That's why the Big Ten can poach teams from the Big 12 (Nebraska), ACC (Maryland) and Big East (Rutgers). That's why the SEC can poach from the Big 12 (Texas A&M and Missouri). It's why the Big 12 and ACC can poach from the Big East (West Virginia to the Big 12; Syracuse and Pitt to the ACC).
Fans who live on message boards need to understand that unless there is a radical shift in the college football landscape, the ACC is not going to lure Penn State from the Big Ten or Kentucky or Vanderbilt or anybody else from the SEC. At the same time, the ACC is not going to lose teams to the Big 12 - unless this league does start to disintegrate and teams scramble for a safe haven.
The Big Ten has made its strike. Now everyone is waiting to see if the SEC makes a move.
But I'm told that there is a problem. Florida strongly objects to adding FSU to the SEC â¦ South Carolina doesn't want to see Clemson in the league â¦ and Georgia would object to adding Georgia Tech. Are those schools strong enough to block their in-state rivals? Maybe, since the only point for the SEC to expand is to increase its TV footprint - and adding a second Florida school, a second South Carolina school and/or a second Georgia school wouldn't do that.
It seems more likely - at the moment - that the SEC would move west (the University of Texas is still their dream school). Or they may make a run at a North Carolina school - this state is the nation's 10th most populous and would add a lot to the SEC TV audience.
ACC officials have concerns, but they are not panicking yet. My understanding is that they are very confident that Clemson is committed to the ACC (after all, the Tigers did vote for the increased buyout), but that FSU might be at risk. Remember, back in the early '90s, when the Seminoles were looking to join a conference, they had the choice of joining the ACC or SEC. A majority of those in the athletic department wanted to join the SEC, but the school's academic community was overwhelmingly in favor of joining the ACC.
Of course, the financial gap between the two leagues was not as big in those days.
Academic reputation is a factor that's often overlooked in the expansion debate. It's the reason the ACC rejected overtures from West Virginia and has (at least so far) rejected Louisville as a potential member. Academically, the ACC is regarded as the premier major conference - but just a bit ahead of the Big Ten. There is a big gap to the Big 12 and, especially, the SEC.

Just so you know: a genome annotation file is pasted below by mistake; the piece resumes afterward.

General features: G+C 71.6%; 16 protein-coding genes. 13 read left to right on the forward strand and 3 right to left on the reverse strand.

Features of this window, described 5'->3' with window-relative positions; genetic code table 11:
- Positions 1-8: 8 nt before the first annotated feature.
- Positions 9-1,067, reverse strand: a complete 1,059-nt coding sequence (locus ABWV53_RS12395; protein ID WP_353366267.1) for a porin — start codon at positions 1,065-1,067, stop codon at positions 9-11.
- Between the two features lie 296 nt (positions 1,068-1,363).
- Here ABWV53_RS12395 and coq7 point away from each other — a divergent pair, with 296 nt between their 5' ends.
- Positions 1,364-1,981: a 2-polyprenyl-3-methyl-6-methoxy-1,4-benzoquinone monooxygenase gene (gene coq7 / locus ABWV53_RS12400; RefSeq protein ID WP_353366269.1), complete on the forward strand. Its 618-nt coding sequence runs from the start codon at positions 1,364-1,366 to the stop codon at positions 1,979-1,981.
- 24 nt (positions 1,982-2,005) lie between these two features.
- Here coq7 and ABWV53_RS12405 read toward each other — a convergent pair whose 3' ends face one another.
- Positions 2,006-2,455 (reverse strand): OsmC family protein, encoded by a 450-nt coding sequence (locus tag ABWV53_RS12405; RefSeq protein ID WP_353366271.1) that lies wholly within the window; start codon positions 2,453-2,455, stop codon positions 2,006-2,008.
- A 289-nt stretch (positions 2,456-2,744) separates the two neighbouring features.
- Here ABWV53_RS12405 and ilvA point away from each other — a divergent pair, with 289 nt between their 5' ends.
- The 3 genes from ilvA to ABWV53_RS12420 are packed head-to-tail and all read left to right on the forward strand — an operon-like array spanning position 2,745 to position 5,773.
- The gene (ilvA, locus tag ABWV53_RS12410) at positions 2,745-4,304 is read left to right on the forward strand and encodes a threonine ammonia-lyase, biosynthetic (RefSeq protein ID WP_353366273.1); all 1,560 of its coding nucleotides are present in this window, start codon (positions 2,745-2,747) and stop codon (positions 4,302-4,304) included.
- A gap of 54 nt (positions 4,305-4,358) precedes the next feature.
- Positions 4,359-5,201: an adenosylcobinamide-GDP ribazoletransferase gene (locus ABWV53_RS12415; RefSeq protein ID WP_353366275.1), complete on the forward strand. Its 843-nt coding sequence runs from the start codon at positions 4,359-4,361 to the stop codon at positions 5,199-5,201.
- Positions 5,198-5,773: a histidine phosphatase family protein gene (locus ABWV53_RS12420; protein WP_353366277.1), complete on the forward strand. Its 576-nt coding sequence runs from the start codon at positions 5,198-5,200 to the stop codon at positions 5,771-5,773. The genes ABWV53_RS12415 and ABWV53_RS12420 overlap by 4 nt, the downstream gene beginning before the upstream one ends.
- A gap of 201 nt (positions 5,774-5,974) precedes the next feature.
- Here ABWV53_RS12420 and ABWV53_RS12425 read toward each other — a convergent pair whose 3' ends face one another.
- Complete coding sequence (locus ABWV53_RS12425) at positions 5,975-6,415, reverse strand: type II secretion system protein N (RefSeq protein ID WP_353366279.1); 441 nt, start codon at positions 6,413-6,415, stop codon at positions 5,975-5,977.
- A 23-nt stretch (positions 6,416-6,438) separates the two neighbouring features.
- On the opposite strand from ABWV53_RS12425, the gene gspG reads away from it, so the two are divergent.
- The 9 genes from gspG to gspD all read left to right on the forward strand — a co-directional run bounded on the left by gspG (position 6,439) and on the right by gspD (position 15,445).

Maryland president Wallace Loh claimed that academics was one of the reasons he favored the move to the Big Ten. That statement incensed former ACC commissioner Gene Corrigan, who pointed out that the Big Ten was a (small) step down from the more prestigious (in academic terms) ACC.
Corrigan's explanation for the move was very simple.
"It's money, money, money," he told Doug Doughty of the Roanoke Times.
Let's talk about money.
Maryland has been in financial trouble in recent years, dropping seven sports in the last year in response to budget shortfalls.
Corrigan told the Baltimore Sun that the ACC has treated Maryland well from a financial standpoint, but argued that the Terps are in trouble "because they haven't done a good job raising funds themselves."
Loh suggested that the move to the Big Ten would eventually be worth $20 million a year to the school. Well, it's possible that the Big Ten Network will turn into a financial bonanza and payouts might eventually reach that level, but for now, the move will generate closer to $8 million a year more for the Terps.
But balanced against that increase is the $50 million buyout that the Terps will have to deal with. That will eat up at least six years of the increased benefits from moving to the Big Ten.